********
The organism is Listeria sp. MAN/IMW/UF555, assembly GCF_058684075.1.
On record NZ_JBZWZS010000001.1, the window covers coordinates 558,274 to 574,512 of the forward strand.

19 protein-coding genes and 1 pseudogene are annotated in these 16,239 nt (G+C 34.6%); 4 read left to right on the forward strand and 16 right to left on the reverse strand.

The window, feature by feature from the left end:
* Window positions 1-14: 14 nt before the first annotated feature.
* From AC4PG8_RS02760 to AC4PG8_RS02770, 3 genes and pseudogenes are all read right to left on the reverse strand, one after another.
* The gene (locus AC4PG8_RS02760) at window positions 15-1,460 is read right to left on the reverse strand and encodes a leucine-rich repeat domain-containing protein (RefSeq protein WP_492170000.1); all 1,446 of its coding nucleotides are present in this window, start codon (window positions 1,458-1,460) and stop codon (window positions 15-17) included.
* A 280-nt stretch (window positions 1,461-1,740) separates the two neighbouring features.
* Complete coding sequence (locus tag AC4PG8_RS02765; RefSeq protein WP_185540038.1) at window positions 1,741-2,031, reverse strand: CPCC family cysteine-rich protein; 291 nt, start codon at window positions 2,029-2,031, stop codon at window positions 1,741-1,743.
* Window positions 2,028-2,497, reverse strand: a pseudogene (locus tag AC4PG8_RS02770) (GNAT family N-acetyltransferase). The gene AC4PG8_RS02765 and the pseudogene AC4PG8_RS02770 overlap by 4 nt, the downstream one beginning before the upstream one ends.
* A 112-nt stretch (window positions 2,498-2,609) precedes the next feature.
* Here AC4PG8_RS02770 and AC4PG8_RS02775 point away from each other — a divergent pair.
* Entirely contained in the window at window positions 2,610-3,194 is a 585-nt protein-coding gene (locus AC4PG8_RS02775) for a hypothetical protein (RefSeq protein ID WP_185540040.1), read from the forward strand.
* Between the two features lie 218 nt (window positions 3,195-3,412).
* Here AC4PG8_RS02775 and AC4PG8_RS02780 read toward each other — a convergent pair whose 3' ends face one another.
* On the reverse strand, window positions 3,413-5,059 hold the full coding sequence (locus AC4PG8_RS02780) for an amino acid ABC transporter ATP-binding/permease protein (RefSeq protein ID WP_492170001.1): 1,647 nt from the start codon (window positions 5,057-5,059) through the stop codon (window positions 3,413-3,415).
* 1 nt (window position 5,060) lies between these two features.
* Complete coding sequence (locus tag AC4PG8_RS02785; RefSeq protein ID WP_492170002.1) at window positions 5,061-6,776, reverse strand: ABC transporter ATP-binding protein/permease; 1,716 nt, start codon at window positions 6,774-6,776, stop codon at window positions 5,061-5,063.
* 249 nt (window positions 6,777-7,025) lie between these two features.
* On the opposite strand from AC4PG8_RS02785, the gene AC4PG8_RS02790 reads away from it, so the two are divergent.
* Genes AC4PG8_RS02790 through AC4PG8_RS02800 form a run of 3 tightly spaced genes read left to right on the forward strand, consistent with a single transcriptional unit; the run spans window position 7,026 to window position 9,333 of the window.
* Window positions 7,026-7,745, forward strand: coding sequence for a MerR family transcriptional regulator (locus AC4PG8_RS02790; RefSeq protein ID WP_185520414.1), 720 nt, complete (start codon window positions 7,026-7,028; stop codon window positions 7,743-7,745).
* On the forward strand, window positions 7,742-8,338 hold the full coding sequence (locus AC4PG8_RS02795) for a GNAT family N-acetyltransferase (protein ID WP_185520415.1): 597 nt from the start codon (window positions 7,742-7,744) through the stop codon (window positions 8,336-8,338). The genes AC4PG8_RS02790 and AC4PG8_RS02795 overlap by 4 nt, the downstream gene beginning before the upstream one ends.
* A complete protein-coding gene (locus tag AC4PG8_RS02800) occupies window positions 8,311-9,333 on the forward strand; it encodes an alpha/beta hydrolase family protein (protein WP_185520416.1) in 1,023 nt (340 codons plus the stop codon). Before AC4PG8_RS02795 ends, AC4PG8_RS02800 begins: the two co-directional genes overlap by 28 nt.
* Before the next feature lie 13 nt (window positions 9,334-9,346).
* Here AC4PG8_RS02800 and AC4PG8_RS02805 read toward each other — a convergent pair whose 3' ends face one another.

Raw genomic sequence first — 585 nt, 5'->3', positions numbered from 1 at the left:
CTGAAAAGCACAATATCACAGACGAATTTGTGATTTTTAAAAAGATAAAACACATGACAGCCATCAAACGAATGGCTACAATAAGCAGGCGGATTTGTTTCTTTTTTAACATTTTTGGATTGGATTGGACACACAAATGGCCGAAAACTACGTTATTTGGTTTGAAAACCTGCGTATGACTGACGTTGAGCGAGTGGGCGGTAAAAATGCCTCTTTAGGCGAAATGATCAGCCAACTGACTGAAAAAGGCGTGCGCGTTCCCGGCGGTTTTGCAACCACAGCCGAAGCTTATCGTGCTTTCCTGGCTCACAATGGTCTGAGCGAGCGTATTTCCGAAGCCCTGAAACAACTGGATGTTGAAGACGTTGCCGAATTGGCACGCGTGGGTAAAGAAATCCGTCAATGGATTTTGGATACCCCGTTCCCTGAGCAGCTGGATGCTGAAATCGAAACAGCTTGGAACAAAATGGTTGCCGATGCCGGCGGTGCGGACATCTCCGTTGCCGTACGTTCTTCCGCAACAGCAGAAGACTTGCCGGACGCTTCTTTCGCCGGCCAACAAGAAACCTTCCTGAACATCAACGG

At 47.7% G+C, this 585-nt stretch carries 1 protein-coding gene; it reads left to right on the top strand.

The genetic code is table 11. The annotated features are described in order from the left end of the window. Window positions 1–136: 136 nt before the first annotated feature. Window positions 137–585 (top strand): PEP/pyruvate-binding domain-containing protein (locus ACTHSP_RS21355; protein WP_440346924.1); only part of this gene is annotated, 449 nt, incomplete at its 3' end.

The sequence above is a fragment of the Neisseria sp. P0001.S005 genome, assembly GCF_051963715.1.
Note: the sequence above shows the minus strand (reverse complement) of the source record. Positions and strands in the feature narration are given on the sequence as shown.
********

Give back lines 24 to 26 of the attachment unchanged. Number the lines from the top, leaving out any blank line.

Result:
* A complete protein-coding gene (locus tag AC4PG8_RS02800) occupies window positions 8,311-9,333 on the forward strand; it encodes an alpha/beta hydrolase family protein (protein WP_185520416.1) in 1,023 nt (340 codons plus the stop codon). Before AC4PG8_RS02795 ends, AC4PG8_RS02800 begins: the two co-directional genes overlap by 28 nt.
* Before the next feature lie 13 nt (window positions 9,334-9,346).
* Here AC4PG8_RS02800 and AC4PG8_RS02805 read toward each other — a convergent pair whose 3' ends face one another.